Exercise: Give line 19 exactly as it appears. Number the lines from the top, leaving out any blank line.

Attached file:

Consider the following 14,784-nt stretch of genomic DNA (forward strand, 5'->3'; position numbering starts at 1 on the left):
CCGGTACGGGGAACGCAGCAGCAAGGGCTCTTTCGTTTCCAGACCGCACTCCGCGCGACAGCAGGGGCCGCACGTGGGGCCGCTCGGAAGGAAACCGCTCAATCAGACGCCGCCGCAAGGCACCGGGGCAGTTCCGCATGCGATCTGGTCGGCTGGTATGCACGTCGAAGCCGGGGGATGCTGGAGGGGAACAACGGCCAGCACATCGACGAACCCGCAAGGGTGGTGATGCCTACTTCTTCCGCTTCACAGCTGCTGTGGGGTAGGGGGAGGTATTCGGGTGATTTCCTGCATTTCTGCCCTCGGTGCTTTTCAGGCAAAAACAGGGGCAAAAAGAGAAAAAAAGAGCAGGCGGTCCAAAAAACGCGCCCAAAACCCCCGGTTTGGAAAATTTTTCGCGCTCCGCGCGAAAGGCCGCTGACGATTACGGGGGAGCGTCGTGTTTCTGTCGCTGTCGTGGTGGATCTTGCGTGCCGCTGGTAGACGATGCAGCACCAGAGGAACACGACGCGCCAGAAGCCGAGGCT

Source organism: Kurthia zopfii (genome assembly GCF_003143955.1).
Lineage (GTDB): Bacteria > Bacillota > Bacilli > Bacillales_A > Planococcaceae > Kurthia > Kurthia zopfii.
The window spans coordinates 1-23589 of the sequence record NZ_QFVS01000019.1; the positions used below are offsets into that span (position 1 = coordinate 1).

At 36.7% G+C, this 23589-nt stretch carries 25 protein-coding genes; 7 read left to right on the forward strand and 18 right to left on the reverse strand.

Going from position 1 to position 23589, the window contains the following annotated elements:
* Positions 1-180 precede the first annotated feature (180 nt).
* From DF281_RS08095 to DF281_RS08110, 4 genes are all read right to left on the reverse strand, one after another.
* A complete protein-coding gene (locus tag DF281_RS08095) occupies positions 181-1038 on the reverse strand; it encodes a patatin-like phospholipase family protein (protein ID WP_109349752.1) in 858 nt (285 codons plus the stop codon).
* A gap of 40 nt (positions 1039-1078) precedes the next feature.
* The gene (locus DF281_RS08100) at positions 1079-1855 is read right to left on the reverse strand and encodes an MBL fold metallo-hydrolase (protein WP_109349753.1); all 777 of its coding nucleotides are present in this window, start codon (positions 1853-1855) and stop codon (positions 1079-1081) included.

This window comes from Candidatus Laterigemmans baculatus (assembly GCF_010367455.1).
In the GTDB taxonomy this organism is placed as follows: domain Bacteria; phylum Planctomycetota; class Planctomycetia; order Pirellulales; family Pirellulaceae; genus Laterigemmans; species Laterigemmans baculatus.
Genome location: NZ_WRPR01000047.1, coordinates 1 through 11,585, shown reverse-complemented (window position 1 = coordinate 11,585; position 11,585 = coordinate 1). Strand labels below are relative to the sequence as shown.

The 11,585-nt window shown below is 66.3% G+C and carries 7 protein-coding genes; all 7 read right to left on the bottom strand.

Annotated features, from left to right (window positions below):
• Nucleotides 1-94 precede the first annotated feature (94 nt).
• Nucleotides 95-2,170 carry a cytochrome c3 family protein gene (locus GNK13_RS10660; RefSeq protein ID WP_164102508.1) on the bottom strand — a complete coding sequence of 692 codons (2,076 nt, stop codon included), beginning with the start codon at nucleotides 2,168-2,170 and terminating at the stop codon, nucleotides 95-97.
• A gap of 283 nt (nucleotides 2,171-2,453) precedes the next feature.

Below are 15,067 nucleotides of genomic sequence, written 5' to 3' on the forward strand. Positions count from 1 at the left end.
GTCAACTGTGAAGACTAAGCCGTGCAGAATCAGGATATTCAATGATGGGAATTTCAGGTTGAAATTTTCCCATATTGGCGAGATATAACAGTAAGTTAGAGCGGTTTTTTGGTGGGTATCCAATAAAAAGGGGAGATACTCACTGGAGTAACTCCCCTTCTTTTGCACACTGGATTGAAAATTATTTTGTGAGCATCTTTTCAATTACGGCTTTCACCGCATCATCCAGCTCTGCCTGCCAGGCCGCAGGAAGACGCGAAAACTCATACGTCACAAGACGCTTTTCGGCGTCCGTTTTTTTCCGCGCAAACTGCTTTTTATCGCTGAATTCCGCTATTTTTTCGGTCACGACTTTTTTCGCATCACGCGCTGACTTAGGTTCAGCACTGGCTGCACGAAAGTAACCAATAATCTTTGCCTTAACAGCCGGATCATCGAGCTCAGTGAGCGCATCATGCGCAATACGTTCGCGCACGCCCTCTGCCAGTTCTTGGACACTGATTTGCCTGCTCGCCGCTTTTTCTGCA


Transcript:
• Nucleotides 95-2,170 carry a cytochrome c3 family protein gene (locus GNK13_RS10660; RefSeq protein ID WP_164102508.1) on the bottom strand — a complete coding sequence of 692 codons (2,076 nt, stop codon included), beginning with the start codon at nucleotides 2,168-2,170 and terminating at the stop codon, nucleotides 95-97.